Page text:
The "benefits" of being the OG at Starbucks
As I engage with the short form Twitter world on issues relating to the unionization effort at Starbucks, my position on the issue, as well as my position at Starbucks, is often distorted and exaggerated by the pro-union crowd. I am a part-timer in a green apron, passing out drinks, making friends and having a fun social time away from my solitary home-based day job. I get very flexible scheduling allowing me to do my 9:30-4:00 work from home, have excellent benefits, and enjoy my free or discounted coffee. I'm there for the depth of benefits available to all Starbucks part-timers that we can't get anywhere else.
In 2018 I had a Cadillac health plan through my wife's Teamster's Union job that cost us nothing out of pocket. When that marriage began winding down I had to find my own insurance. When considering my options for health insurance, I looked into various full and part time positions as well as buying insurance directly. As Starbucks was known for having excellent benefits I looked into it and applied there. After all, for 20 years I'd been an almost daily consumer of the vanilla soy latte.
At the age of 52, I landed that insurance at Starbucks for only $42 per bi-weekly pay. Medical, dental, and vision, $91 per month, $1,092 per year. The same plan purchased directly through the same insurance company, would cost me a minimum of $570 per month. In addition to the huge difference in premium, that plan purchased directly through the insurance company has a deductible that is 4.5 times higher than my deductible through Starbucks. My out-of-pocket maximum with the Starbucks plan is only 60% of the out-of-pocket maximum if I bought it directly.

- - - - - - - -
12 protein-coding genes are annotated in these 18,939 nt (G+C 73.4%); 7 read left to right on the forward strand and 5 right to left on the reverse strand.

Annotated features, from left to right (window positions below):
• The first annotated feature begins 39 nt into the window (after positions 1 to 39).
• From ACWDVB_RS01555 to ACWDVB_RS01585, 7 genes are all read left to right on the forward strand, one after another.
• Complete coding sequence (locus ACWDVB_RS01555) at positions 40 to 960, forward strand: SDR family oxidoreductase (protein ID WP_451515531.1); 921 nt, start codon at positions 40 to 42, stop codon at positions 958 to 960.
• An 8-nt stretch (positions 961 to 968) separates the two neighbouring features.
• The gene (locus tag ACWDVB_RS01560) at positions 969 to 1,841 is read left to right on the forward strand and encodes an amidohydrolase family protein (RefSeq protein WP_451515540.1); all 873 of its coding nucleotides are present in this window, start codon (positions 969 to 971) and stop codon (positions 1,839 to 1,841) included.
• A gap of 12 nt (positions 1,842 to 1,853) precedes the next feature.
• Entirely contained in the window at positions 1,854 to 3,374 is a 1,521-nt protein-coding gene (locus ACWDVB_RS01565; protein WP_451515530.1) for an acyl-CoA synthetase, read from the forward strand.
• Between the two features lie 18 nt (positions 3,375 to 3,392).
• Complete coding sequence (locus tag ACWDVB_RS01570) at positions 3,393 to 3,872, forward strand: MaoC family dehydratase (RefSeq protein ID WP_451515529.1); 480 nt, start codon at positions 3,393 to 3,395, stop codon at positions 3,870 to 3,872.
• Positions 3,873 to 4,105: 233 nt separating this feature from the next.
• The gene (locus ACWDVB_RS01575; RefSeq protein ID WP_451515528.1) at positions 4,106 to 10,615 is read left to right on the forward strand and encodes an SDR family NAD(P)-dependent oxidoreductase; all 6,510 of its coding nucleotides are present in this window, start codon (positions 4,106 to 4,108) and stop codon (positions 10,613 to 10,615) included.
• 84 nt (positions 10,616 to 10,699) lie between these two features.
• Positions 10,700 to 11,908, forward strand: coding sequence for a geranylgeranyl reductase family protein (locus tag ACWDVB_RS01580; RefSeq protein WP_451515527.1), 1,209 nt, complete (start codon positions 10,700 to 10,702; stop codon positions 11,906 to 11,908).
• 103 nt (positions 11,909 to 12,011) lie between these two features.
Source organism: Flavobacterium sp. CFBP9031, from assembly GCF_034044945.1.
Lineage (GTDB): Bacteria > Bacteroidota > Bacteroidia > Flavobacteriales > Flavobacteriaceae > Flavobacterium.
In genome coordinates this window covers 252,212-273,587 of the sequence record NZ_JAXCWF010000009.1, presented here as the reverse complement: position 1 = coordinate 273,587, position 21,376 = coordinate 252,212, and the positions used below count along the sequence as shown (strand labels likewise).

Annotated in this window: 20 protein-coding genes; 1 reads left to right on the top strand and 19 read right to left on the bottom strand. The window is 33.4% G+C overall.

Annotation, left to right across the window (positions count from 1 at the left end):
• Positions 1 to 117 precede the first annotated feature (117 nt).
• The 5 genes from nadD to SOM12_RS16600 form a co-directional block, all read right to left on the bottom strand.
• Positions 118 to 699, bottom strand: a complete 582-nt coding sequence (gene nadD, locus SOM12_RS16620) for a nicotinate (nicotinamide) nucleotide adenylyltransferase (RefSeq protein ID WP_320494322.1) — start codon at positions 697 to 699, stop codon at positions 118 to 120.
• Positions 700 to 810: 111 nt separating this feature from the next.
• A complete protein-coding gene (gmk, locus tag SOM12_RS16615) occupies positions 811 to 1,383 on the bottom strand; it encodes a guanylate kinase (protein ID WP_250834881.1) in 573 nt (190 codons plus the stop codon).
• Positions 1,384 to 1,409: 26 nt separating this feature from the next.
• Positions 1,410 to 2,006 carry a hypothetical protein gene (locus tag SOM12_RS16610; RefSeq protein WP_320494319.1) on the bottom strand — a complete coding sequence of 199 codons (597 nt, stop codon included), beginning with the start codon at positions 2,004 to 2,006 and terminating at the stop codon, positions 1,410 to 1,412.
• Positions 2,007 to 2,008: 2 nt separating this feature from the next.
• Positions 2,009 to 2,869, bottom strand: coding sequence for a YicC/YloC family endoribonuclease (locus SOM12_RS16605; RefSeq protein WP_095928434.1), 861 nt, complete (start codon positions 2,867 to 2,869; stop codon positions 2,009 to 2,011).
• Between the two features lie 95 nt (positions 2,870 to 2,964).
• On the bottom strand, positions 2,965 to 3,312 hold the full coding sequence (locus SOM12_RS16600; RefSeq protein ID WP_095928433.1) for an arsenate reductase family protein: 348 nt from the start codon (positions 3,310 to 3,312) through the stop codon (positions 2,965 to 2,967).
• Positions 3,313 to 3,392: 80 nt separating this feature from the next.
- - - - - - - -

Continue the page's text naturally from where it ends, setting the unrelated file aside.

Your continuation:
To qualify for all of this I am only required to average 20 hours per week over a 6 month period. For some perspective, Target stores recently announced they are lowering their weekly minimum hours for benefits to 25 hours per week. They had been at 30 hours. Starbucks has been offering benefits to part-time employees for more than 30 years. With the exception of Costco, Starbucks benefits are and have been far better than anyone else in restaurants or retail, including unionized companies.
Health benefits is only the beginning; the list of Starbucks benefits is long. The 401(k) offers high-quality low-cost funds with a 5% match, all partners receive free stock grants and can purchase more Starbucks stock at a 5% discount to the market. Many partners I work with have earned or are working toward their fully paid college degree through Arizona State University. Two new fathers I work with have taken advantage of the 6 weeks of paid parental leave available to both birth and non-birth parents. Only 25% of US companies offer paid parental leave. A friend who recently became pregnant was able to immediately add the health benefits outside of the standard enrollment period.
I am proud to work for Starbucks as they have led in caring for their partners for more than 30 years. And they did it all without a union.